Fed hikes interest rates and brightens economic outlook

How the Federal Reserve works
How the Federal Reserve works

America, interest rates are going up.

The Federal Reserve raised short-term interest rates by a quarter point on Wednesday. It's the Fed's third rate hike since December. And it's a sign that the central bank believes the U.S. economy is on solid ground.

"It reflects the progress the economy has made," Fed chair Janet Yellen said at a press conference.

In a sign of confidence, the Fed upgraded its forecast for U.S. economic growth and unemployment this year.

Rising interest rates eventually affect millions of Americans from home buyers to credit card holders to savers. However, interest rates for mortgages are not expected to rise immediately.

The Fed's key interest rate will now hover in a range between 1% and 1.25%. Overall, rates are still very low compared to prior decades. The Fed also said it's planning to start gradually selling off the assets that it had bought during and after the financial crisis to boost the economy.

Related: U.S. unemployment hits lowest level since 2001

Wall Street investors shouldn't be surprised by the rate hike: They estimated there was a 96% chance that the Fed would raise rates after its two-day meeting.

The central bank's decision comes after lots of signs that the U.S. economy is in good shape. The unemployment rate fell to 4.3% in May, its lowest level since 2001. The economy has added jobs for 80 consecutive months.

Fed leaders see the unemployment rate remaining at about 4.3% this year and falling to 4.2% in 2018.

Fed officials also cut their forecast for inflation, one of the last indicators to really pick up momentum in recent years. They lowered their projection to 1.6% for this year from an estimate of 1.9% in March.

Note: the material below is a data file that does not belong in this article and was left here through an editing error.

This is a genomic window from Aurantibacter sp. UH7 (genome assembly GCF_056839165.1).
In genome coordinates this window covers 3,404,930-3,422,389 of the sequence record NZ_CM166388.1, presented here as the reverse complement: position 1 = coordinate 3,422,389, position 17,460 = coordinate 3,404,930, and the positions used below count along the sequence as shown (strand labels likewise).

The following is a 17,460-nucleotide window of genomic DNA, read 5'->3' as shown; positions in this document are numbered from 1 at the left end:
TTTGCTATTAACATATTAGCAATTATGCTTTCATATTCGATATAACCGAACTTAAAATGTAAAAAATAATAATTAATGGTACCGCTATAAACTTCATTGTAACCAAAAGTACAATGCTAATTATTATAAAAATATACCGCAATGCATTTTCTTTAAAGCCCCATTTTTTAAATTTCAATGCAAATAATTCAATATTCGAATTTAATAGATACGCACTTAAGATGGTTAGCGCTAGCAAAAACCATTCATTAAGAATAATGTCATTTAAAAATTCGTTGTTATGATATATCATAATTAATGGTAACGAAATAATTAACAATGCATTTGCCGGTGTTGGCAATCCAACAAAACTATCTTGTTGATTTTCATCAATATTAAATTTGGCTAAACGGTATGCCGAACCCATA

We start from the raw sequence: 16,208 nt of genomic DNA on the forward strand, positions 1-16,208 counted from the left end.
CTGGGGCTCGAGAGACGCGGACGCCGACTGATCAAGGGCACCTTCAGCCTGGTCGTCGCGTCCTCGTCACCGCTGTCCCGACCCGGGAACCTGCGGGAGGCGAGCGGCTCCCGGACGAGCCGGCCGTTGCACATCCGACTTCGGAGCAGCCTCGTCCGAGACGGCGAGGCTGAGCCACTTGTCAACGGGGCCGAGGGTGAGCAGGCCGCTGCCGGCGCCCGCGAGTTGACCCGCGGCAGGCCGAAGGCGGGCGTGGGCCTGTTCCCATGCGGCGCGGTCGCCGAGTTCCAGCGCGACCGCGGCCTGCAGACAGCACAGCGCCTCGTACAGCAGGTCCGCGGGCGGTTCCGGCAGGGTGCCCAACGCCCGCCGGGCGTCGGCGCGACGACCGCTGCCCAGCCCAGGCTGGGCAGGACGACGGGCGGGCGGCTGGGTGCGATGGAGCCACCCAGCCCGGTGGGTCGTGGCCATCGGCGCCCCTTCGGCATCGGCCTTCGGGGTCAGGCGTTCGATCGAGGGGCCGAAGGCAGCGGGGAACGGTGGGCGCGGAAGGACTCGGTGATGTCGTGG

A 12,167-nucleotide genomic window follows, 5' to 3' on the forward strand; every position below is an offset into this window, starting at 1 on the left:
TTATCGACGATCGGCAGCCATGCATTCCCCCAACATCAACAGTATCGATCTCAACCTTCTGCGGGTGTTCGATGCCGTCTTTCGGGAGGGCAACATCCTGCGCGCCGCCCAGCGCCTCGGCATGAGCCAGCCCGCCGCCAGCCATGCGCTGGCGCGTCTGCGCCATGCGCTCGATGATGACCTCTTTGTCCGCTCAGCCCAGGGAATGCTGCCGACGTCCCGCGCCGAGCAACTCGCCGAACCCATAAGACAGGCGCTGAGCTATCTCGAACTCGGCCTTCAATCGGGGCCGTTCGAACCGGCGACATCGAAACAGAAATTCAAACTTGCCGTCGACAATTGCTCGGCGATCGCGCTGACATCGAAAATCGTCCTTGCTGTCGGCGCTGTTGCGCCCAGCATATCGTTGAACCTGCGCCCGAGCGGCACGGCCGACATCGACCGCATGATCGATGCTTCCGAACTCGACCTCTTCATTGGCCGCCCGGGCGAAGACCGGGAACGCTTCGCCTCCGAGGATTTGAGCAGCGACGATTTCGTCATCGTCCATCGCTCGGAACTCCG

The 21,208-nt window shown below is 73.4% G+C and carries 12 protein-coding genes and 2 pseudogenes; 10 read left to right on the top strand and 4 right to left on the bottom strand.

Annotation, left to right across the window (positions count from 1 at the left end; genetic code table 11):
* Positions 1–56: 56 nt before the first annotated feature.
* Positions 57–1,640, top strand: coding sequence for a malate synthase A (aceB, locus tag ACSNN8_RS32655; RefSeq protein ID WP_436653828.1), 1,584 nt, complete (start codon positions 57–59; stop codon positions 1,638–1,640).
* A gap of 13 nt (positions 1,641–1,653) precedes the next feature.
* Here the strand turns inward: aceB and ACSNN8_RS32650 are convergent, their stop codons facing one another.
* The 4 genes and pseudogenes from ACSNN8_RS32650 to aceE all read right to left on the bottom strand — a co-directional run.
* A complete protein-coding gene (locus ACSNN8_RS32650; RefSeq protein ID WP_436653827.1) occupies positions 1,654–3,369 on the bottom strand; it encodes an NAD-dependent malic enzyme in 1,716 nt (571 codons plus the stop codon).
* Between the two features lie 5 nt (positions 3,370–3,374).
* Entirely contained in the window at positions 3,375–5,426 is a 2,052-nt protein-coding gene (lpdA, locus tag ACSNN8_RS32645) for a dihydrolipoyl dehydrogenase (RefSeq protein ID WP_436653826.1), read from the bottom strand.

"Today's rate increase by the Fed reflects the continued strength and progress of the U.S. economy," said Tony Bedikian, head of global markets at Citizens Bank.

Overall, the U.S. has grown at a slow and steady pace since 2009, making it one of the longest periods of growth in American history.

The Fed put interest rates at 0% in December 2008 to boost the collapsed housing market and bruised economy. But with the U.S. economy much improved now, it needs less of the Fed's monetary medicine.

This has given the Fed confidence to begin selling off some of the $4.5 trillion of holdings it amassed during and after the recession. The Fed plans to initially start selling mortgage-backed securities and Treasuries totaling $10 billion a month. The Fed said this process is expected to begin later this year as long as the economy "evolves broadly as anticipated."

The majority of Fed officials see at least one more rate hike this year. They meet again four more times this year -- in July, September, October and December.

One question mark facing the Fed this year is the future of Yellen. Her term ends next February, and it's unclear if President Trump will renominate her for a second term. In the past, Trump both praised and criticized Yellen, who said on Wednesday she hasn't spoken to Trump about her future at the Fed.

Yellen would not say whether or not she wanted to stay at the Fed for another term.

"I really don't have anything for you at this point," Yellen said.

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